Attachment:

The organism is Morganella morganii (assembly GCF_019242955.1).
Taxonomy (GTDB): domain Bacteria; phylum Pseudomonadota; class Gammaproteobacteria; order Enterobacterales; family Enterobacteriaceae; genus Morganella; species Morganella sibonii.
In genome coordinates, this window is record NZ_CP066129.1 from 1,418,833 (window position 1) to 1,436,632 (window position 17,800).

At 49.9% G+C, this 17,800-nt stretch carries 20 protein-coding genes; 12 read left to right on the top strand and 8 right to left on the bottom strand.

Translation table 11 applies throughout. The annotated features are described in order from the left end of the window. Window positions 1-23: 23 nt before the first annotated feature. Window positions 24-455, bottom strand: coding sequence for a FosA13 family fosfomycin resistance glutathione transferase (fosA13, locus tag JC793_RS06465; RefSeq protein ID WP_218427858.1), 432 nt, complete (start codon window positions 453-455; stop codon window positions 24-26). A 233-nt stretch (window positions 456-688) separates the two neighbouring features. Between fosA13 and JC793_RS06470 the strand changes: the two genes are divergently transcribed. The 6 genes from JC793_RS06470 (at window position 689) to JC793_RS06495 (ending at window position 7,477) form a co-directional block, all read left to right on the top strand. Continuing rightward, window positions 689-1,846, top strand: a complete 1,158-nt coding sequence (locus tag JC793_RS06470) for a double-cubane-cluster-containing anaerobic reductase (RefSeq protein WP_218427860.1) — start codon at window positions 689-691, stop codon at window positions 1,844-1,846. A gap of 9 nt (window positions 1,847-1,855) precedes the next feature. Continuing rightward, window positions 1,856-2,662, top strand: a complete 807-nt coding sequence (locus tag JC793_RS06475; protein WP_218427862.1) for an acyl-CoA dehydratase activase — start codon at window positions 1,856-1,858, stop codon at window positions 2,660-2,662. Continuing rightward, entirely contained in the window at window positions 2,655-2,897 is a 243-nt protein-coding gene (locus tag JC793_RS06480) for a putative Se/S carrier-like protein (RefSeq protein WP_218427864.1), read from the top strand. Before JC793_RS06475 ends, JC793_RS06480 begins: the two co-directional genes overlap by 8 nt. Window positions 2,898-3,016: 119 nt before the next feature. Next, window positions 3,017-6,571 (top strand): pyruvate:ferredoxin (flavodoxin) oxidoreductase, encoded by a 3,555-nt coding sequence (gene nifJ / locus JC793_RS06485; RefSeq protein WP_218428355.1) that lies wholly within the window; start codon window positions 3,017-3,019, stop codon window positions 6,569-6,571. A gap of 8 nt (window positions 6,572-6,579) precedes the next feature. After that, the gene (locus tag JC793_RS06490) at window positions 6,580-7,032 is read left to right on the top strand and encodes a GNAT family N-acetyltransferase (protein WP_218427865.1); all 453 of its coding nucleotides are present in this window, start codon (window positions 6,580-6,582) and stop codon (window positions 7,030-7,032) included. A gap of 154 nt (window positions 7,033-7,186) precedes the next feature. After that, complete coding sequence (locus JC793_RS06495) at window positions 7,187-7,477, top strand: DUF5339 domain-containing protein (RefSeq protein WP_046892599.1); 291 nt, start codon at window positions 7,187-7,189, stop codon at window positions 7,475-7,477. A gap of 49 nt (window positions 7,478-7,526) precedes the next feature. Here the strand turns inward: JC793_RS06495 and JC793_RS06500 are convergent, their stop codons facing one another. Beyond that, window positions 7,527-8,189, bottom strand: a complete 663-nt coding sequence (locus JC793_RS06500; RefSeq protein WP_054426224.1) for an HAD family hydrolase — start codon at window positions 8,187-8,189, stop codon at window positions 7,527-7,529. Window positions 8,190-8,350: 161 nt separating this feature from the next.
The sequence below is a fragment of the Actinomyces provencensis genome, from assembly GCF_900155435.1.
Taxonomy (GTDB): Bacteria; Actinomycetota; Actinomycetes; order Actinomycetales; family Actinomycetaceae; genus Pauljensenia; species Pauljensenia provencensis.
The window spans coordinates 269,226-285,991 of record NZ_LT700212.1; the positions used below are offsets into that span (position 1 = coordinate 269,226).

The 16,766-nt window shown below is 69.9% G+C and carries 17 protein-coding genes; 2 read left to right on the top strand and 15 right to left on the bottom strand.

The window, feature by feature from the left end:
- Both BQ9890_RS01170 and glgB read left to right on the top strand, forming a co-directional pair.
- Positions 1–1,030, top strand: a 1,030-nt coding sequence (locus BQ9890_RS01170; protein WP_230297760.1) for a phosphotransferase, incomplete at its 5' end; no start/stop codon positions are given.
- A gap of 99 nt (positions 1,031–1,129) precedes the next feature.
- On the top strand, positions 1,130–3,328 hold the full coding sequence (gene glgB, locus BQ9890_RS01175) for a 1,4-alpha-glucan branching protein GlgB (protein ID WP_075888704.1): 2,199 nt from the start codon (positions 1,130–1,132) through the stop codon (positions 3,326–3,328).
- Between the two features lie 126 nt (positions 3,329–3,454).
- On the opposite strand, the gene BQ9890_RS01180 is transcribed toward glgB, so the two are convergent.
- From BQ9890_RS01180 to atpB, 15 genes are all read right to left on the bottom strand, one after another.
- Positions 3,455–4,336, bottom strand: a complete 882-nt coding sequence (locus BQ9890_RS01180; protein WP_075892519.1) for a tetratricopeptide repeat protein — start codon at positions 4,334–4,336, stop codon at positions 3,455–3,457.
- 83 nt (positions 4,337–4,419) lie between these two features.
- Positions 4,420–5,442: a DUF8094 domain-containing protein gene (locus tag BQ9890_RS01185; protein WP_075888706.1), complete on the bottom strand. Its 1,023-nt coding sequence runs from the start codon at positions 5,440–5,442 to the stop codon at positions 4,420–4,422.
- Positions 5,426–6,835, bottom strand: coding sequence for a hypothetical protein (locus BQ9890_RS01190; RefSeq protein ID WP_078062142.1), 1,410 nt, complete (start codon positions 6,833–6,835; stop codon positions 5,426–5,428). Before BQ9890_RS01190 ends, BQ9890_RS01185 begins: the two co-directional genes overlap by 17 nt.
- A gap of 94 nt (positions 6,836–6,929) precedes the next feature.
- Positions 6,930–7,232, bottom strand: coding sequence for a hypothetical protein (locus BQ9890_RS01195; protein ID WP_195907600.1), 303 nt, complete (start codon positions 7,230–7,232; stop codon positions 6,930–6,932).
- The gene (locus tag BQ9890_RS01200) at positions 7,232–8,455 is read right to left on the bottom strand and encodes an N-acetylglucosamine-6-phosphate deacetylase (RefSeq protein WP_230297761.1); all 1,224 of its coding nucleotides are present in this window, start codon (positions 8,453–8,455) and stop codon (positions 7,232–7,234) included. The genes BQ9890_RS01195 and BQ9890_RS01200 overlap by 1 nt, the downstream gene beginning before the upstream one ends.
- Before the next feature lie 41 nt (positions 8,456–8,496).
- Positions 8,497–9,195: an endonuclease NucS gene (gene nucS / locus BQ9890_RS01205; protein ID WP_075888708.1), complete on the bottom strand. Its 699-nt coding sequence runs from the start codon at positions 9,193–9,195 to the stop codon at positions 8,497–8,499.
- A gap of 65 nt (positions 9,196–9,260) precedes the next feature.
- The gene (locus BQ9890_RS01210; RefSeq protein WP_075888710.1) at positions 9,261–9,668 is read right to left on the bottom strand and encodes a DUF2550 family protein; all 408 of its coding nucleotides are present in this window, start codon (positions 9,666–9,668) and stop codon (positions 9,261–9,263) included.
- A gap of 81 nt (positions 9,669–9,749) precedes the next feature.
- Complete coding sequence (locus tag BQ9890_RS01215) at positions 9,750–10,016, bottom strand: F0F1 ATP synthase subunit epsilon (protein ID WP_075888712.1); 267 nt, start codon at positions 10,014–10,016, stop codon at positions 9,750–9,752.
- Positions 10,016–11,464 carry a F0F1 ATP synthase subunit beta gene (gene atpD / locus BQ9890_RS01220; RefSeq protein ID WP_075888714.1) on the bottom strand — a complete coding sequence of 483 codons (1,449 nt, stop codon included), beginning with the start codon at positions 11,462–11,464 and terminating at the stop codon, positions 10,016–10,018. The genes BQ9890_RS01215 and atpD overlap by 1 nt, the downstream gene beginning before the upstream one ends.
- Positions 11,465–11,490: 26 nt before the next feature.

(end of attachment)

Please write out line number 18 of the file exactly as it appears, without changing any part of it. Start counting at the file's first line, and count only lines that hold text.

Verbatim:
- Positions 3,455–4,336, bottom strand: a complete 882-nt coding sequence (locus BQ9890_RS01180; protein WP_075892519.1) for a tetratricopeptide repeat protein — start codon at positions 4,334–4,336, stop codon at positions 3,455–3,457.